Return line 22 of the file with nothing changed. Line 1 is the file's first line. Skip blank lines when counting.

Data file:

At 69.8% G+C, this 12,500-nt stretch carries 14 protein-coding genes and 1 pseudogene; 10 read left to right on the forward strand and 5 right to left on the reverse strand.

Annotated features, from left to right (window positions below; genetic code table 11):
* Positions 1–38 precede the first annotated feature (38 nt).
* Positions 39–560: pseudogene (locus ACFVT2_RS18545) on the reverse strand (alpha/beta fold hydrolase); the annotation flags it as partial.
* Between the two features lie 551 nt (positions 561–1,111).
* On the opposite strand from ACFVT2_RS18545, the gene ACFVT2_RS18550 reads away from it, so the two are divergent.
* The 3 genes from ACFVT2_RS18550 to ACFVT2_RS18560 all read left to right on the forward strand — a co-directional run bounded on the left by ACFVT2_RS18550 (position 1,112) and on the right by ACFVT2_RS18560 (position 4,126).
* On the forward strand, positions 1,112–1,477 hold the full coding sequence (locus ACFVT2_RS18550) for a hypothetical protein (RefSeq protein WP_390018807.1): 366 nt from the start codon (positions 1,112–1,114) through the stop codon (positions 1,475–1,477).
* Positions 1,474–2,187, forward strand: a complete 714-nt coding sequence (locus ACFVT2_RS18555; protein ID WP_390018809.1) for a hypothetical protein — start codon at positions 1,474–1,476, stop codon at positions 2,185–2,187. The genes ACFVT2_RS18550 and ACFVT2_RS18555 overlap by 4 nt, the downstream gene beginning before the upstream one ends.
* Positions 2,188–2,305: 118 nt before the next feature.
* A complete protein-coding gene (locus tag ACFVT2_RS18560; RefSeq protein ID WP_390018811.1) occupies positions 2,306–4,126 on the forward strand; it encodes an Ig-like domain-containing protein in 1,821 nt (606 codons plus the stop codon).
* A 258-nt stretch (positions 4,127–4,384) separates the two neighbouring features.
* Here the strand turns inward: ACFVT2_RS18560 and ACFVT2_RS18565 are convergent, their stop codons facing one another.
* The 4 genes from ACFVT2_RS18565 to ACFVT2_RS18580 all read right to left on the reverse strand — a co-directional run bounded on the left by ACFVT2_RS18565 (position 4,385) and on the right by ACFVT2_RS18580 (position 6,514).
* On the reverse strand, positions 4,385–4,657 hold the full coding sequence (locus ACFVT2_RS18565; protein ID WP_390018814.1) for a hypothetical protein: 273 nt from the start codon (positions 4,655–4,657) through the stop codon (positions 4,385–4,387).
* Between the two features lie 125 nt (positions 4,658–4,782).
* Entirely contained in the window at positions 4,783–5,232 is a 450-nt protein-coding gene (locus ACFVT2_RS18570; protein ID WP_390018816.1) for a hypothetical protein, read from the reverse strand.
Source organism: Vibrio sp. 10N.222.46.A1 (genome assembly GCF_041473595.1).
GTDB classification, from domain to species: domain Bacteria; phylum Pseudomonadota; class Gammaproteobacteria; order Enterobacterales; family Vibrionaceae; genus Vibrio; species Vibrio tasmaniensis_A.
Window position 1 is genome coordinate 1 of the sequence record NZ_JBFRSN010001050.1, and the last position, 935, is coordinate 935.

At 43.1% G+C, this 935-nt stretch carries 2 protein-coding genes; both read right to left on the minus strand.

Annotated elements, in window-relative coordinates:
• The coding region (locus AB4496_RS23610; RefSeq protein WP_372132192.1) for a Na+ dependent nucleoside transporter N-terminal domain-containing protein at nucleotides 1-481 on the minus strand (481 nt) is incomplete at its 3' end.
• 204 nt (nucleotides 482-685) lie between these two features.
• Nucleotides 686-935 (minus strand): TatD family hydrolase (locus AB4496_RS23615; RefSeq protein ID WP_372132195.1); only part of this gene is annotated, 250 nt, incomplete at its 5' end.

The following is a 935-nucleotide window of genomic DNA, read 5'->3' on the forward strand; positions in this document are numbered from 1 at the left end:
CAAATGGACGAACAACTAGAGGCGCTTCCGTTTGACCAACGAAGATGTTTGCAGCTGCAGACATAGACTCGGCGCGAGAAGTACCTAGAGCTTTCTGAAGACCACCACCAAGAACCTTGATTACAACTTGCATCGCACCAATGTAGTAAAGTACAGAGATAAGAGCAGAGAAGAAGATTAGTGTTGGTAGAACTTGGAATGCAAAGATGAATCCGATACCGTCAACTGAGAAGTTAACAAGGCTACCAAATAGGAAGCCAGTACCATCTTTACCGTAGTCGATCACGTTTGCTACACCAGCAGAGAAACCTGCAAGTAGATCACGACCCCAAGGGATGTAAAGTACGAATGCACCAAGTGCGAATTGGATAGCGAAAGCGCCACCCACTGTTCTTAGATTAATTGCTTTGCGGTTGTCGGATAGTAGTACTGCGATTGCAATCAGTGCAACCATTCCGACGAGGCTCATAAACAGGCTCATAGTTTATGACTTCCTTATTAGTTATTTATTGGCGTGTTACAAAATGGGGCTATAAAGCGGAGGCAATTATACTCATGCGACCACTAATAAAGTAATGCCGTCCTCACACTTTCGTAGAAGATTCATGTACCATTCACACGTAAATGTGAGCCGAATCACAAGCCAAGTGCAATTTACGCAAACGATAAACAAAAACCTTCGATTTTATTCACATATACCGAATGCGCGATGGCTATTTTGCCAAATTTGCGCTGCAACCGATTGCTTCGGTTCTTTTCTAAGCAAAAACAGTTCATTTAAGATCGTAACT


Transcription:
Annotated elements, in window-relative coordinates: